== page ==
find the flux of the vector ar $F = $ outward across the given surfaces. Each surface is oriented, unless otherwise specified, with outward-pointing typical pointing far from the origin.

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the upper hemisphere the radius 2 focused at the origin.the cone $z = 2sqrtx^2+y^2$, $z$ = 0 come 2 with outward normal pointing upward
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We deserve to make the flux calculation for each surface directly by examining the surface ar integral $ iint_S inter-base.netbfF cdot inter-base.netbfhatn dS $ , and additionally by applying the divergence Theorem together a check.

For (1), the "upper" hemisphere the radius 2 centered on the origin has the equation $ z = sqrt4 - x^2 - y^2 $ . We may likewise write $ x^2 + y^2 + z^2 = 4 , z ge 0 $ to identify the unit "outward" regular to the hemispherical surface, then proceeding on come compute the flux integral:

a) using the gradient --

$$ g(x,y,z) = x^2 + y^2 + z^2 - 4 Rightarrow abla g = langle 2x , 2y , 2z angle $$

$$ Rightarrow | abla g | = sqrt(2x)^2 + (2y)^2 + (2z)^2 = 2 cdot 2 = 4 $$

$$ Rightarrow inter-base.netbfhatn = frac abla g abla g = langle fracx2 , fracy2 , fracz2 angle quad ext $$

$$ Rightarrow inter-base.netbfF cdot inter-base.netbfhatn = langle x^2 , y^2 , z^2 angle cdot langle fracx2 , fracy2 , fracz2 angle = fracx^3 + y^3 + z^32 . $$

This is well-suited to the use of spherical coordinates, therefore integrating over the hemispherical surface of radius $ R = 2 $ gives

$$ iint_S inter-base.netbfF cdot inter-base.netbfhatn dS $$

$$ = int_0^2 pi int_0^pi / 2 frac12 ( R^3 sin^3 phi cos^3 heta + R^3 sin^3 phi sin^3 heta + R^3 cos^3 phi ) R^2 sin phi dphi d heta $$

$$ = frac12R^5 int_0^2 pi int_0^pi / 2 ( sin^4 phi < cos^3 heta + sin^3 heta > + cos^3 phi sin phi ) dphi d heta $$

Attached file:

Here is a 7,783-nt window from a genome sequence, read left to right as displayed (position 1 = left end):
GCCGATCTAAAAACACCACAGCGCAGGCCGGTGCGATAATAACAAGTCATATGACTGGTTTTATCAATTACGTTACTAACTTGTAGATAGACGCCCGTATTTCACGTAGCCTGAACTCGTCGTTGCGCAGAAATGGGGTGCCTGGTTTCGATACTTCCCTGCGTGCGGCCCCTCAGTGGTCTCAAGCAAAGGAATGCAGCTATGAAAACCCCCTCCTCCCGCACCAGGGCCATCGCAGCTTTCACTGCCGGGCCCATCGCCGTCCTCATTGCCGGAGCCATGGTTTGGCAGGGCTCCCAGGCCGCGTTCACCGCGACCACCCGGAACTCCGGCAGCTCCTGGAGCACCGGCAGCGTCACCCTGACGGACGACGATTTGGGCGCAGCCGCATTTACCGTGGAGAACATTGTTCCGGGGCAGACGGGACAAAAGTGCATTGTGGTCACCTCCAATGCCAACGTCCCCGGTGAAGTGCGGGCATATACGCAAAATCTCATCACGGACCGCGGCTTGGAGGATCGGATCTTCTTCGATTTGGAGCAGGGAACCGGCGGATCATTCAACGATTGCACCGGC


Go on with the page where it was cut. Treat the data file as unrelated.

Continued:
$$ = frac12 cdot 2^5 left< int_0^2 pi int_0^pi / 2 sin^4 phi ( cos^3 heta + sin^3 heta ) dphi d heta quad + int_0^2 pi int_0^pi / 2 cos^3 phi sin phi dphi d heta ight> $$

$$ = 16 left< 0 + int_0^2 pi d heta int_0^pi / 2 cos^3 phi sin phi dphi ight> = 16 cdot 2 pi cdot left( -frac14 cos^4 phi ight) vert_0^pi / 2 $$

$$ = 16 cdot 2 pi cdot frac14 = 8 pi . $$

b) utilizing the graph function --

$$ z = g(x,y) = sqrt4 - x^2 - y^2 Rightarrow z^2 = 4 - x^2 - y^2 $$

$$ Rightarrow 2 z fracpartial gpartial x = - 2 x , 2 z fracpartial gpartial y = - 2 y $$

$$ Rightarrow fracpartial gpartial x = - fracxz , fracpartial gpartial y = - fracyz $$

$$ Rightarrow iint_S inter-base.netbfF cdot inter-base.netbfhatn dS = iint_D -F_x fracpartial gpartial x -F_y fracpartial gpartial y + F_z dA $$

$$ = iint_D -x^2 left(- fracxz ight) -y^2 left(- fracyz ight) + z^2 dA = iint_D left(fracx^3 + y^3z ight) + z^2 dA . $$

This surface ar integral is performed over the projected area of the hemispherical surface onto the $ xy-$ plane, which is a disk of radius 2 ; this lends itself fine to the use of polar coordinates:

$$ iint_S inter-base.netbfF cdot inter-base.netbfhatn dS $$

$$ = int_0^2 pi int_0^2 fracr^3 ( cos^3 heta + sin^3 heta )sqrt4 - r^2 r dr d heta + int_0^2 pi int_0^2 ( 4 - r^2 ) r dr d heta $$

$$ = 0 + int_0^2 pi d heta int_0^2 ( 4r - r^3 ) dr = 2 pi left( 2r^2 - frac14r^4 ight) vert_0^2 $$

$$ = 2 pi ( 8 - 4 ) = 8 pi . $$

This then is the "outward" flux with the hemispherical surface. Us can apply the divergence Theorem over the volume that the hemisphere as a check:

$$ abla cdot inter-base.netbfF = 2x + 2y + 2z $$

$$ Rightarrow iiint_V abla cdot inter-base.netbfF dV = iiint_V ( 2x + 2y + 2z ) dV $$

$$ = 2 int_0^2 pi int_0^pi / 2 int_0^2 r ( sin phi cos heta + sin phi sin heta + cos phi ) r^2 dr sin phi dphi d heta $$

$$ = 2 int_0^2 pi int_0^pi / 2 int_0^2 r^3 ( sin^2 phi < cos heta + sin heta > + cos phi sin phi ) dr dphi d heta $$

$$ = 2 left< int_0^2 pi int_0^pi / 2 int_0^2 r^3 sin^2 phi < cos heta + sin heta > dr dphi d heta quad + int_0^2 pi int_0^pi / 2 int_0^2 r^3 cos phi sin phi dr dphi d heta ight> $$

$$ = 2 left< 0 + int_0^2 pi d heta int_0^pi / 2 cos phi sin phi dphi int_0^2 r^3 dr ight> $$

$$ = 2 cdot 2 pi int_0^pi / 2 frac12 sin 2 phi dphi int_0^2 r^3 dr = 2 cdot 2 pi left( -frac14 cos 2 phi ight) vert_0^pi / 2 cdot left( frac14r^4 ight) vert_0^2 $$

$$ = 2 cdot 2 pi left( -frac14 ight) ( <-1> - 1 ) cdot frac14 cdot 2^4 = 8 pi . $$

The exterior flux through the hemispherical surface ar is equal to this amount much less the flux v the base of the hemisphere. Yet this circular base (of radius 2) lies in the $ xy-$ plane ( $ z = 0 $ ) , so us have